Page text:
This winter, a group of 13 students from four Texas universities spent their Christmas break on a music and missions journey in the Middle East. Led by Dr. Richard Harris*, BSM director and university professor, these students used their musical talent to connect with a different culture and spread the Good News of Christ.
“A big focus of Baptist Student Ministry (BSM) is to help students integrate their faith with their skills and studies,” said Harris. “So when I saw that we had many students who were outstanding musicians, I knew we needed to somehow use their talents to impact God’s Kingdom.”
With the help of Texas Baptists’ Go Now Missions, a ministry that equips college students to spread the Gospel around the world, this opportunity was made available to musically-inclined students across Texas. Once a group of students had been assembled, the group made plans to travel to the Middle East.
“All of these students were eager and willing to go wherever God would lead them,” said Harris. “We considered going to a refugee camp, a drug rehabilitation center, a different university and many other places. In the end, God clearly opened a door to the Middle East through a connection of mine living there.”
In the Middle East, the group was connected to a school with one of the best music programs for middle school and high school students in the country. Much of their time was spent interacting with these students and teaching them new musical skills and techniques.
The group also shared music with the community by playing free concerts at schools, coffee shops and other venues.
“No matter where we played or taught music, the way was prepared. We met incredible people and built lasting relationships,” said Matt, a student on the trip.
Since the students were traveling during the holidays, they prepared to teach and play many Christmas songs. Not only did this allow the Middle Eastern people to encounter an important part of American culture, but it also created opportunities for conversations about the Gospel.
“We were in a place with several Biblical monuments and locations, many of which the people were familiar with but didn’t necessarily know the significance of to Christian faith,” said Harris. “We wanted to connect the Christmas story and Gospel message to these places of God’s presence and faithfulness through our music.”
The group made these connections by playing a variety of music, not just Christmas pieces. Harris explained that the students had a repertoire of classical, jazz, folk and contemporary pieces to play.
One of the most powerful moments of the trip, many students recalled, was when they played and sang the soulful, simple melody of “How He Loves,” a contemporary worship song.
“[That night] was a little scary at first because I wasn’t sure how the audience would respond to a song that had explicitly Christian lyrics,” said Samantha, another student on the trip. “The response blew me away though. I saw Muslim women and men brought to tears despite the fact that the song was about Christ’s love for us. It showed that music is powerful and can speak more deeply and universally than we know.”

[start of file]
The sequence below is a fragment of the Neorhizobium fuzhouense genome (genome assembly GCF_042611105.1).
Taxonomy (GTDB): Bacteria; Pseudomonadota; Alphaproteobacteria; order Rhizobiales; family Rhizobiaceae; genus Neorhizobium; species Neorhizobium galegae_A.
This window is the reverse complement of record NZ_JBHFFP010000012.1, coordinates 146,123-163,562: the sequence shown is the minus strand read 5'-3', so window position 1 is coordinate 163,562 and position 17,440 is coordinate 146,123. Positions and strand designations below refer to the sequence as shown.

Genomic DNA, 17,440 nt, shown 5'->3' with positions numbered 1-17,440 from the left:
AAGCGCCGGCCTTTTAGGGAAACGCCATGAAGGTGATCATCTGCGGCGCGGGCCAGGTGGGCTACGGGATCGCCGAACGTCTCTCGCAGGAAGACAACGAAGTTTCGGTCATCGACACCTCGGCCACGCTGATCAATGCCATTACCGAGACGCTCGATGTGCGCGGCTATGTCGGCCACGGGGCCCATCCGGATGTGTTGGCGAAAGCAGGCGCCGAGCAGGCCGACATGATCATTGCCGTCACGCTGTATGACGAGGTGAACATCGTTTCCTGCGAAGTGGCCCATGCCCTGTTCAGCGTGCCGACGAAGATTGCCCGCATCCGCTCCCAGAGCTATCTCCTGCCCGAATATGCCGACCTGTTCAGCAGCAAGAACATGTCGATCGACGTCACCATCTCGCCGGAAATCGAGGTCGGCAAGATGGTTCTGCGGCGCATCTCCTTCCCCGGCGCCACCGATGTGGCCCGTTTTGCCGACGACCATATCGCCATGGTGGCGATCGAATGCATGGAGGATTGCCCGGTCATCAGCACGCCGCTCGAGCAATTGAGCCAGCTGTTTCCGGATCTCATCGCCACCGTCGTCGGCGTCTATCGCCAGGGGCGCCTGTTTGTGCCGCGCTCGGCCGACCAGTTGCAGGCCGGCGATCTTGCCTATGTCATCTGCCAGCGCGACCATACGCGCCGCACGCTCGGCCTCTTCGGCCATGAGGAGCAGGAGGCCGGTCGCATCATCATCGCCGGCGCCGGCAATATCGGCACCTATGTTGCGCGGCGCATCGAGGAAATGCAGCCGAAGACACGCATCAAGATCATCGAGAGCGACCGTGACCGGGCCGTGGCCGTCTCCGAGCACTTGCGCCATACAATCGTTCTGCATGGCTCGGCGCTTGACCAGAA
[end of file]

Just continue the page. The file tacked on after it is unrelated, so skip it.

Connecting through music of all kinds led the group to have many meaningful conversations about the Gospel.
“Not many people realize this, but music is not often used as a form of worship in Islam like it is in Christianity,” explained Harris. “This new concept of music as worship is what led to many organic conversations about faith.”
Often after concerts, people from the community would invite students into their homes to ask more questions about the songs they had heard.
“About a week into the trip, one of my teammates and I got the chance to share about Jesus with a new friend,” said one student, Noah. “He invited us over for tea and coffee, and we talked for hours about God and His characteristics. Then we told him about Jesus. He said he wants to continue learning about the Gospel, and we pray that the Spirit will lead him to God soon.”
Harris saw many seeds planted and lasting friendships built on the trip.
“Thankfully, technology allows us to easily stay in touch with the people we met there,” he said. “It gives students a way to continue answering questions and communicating a desire for their friends to know Christ.”
Harris is passionate about using music as a means for spreading the Gospel and hopes to lead other trips like this one in the future.
“I really believe this type of trip should be explored more,” he said. “Music is such a universal language that touches the soul, and we want students to continue serving others through their passion for music.”
To learn more about Go Now Missions and read other stories about students on mission around the world, click here. To give to support Go Now missionaries, contact the Texas Baptist Missions Foundation at txb.org/tbmf.
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Made possible by gifts through the Texas Baptists Cooperative Program.
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